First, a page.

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children and chemical exposure August 19, 2007

Posted by Bradley in : Uncategorized , trackback

Recalls of consumer products may protect consumers from the risks associated with those particular products, but they don’t help consumers evaluate the risks of exposure to danger in future. Trade Associations such as the Toy Industry Association promote the idea that toys are safe:

All toys sold in America must conform to U.S. safety standards – the most extensive, effective, and widely emulated standards in the world – regardless of where they are manufactured. The recent recalls are due to company-specific problems with their testing and inspection processes. Companies make toys, not countries, and companies are responsible for adhering to rigorous safety standards and inspecting their products prior to delivery. Providing safe toys is the priority of the toy industry, and we are committed to continuous improvement in design testing and inspections to ensure the highest quality.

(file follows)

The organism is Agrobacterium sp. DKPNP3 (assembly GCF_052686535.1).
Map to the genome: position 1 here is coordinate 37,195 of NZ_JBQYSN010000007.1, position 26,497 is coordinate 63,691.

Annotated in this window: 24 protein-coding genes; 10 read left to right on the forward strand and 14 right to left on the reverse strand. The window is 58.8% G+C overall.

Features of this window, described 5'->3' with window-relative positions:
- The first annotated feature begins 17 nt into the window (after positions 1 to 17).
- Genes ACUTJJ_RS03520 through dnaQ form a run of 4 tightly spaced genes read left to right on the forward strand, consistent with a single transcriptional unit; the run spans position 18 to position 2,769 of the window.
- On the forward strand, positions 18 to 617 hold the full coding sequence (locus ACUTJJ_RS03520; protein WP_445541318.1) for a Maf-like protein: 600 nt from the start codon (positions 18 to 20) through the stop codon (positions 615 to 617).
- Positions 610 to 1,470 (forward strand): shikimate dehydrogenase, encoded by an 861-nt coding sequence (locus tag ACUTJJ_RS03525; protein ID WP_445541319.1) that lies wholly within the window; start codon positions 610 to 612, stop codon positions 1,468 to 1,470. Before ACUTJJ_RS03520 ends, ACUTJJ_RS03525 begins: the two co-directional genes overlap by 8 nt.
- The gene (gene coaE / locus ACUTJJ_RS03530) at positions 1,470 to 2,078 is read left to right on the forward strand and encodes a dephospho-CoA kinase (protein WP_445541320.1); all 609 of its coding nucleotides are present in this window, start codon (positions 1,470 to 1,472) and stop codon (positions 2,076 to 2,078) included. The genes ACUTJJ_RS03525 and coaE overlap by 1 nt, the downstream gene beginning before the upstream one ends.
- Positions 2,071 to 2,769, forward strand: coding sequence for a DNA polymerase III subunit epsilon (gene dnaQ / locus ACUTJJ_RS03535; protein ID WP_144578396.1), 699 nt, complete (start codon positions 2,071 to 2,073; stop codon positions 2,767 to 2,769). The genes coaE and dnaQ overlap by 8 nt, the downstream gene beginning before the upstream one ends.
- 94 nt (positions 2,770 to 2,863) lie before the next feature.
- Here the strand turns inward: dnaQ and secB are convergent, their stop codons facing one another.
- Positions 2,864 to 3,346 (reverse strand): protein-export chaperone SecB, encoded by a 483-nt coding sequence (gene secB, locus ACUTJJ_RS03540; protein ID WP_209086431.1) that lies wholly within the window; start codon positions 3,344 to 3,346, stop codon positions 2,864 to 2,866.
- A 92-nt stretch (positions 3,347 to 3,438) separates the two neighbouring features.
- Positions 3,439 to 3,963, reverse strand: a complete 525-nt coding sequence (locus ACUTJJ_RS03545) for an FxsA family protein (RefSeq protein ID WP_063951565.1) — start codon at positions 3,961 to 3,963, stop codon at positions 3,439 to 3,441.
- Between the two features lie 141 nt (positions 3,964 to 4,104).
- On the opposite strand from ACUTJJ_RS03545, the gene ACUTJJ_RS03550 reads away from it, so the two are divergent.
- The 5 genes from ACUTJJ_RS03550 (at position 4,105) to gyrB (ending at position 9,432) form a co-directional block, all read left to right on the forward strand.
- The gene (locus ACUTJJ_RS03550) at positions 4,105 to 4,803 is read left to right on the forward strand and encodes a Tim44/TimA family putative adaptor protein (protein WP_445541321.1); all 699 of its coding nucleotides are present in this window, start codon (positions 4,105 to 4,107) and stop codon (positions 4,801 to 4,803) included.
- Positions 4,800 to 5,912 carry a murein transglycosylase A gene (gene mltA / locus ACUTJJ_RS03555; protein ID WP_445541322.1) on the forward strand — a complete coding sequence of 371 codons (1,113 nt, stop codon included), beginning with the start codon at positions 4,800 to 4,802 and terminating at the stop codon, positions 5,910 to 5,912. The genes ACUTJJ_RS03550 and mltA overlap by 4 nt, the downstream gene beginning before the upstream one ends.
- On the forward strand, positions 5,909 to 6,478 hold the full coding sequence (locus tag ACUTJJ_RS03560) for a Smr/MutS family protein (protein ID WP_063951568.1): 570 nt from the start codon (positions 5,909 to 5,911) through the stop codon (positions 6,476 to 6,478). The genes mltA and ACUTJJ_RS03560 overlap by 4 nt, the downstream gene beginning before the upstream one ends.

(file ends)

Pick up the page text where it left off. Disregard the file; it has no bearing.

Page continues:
Dangerous chemicals in toys are, of course a small part of the risk of exposure to dangerous chemicals incurred by children around the world, although they are perhaps easier to regulate than some of the other risks. The EU adopted a directive on phthalates in toys in 2005, and similar legislation is pending in California (note that there’s some controversy about the dangers of phthalates). On the wider range of risks to which children, particularly poor children, are exposed, see, for example, this Report by the WHO.


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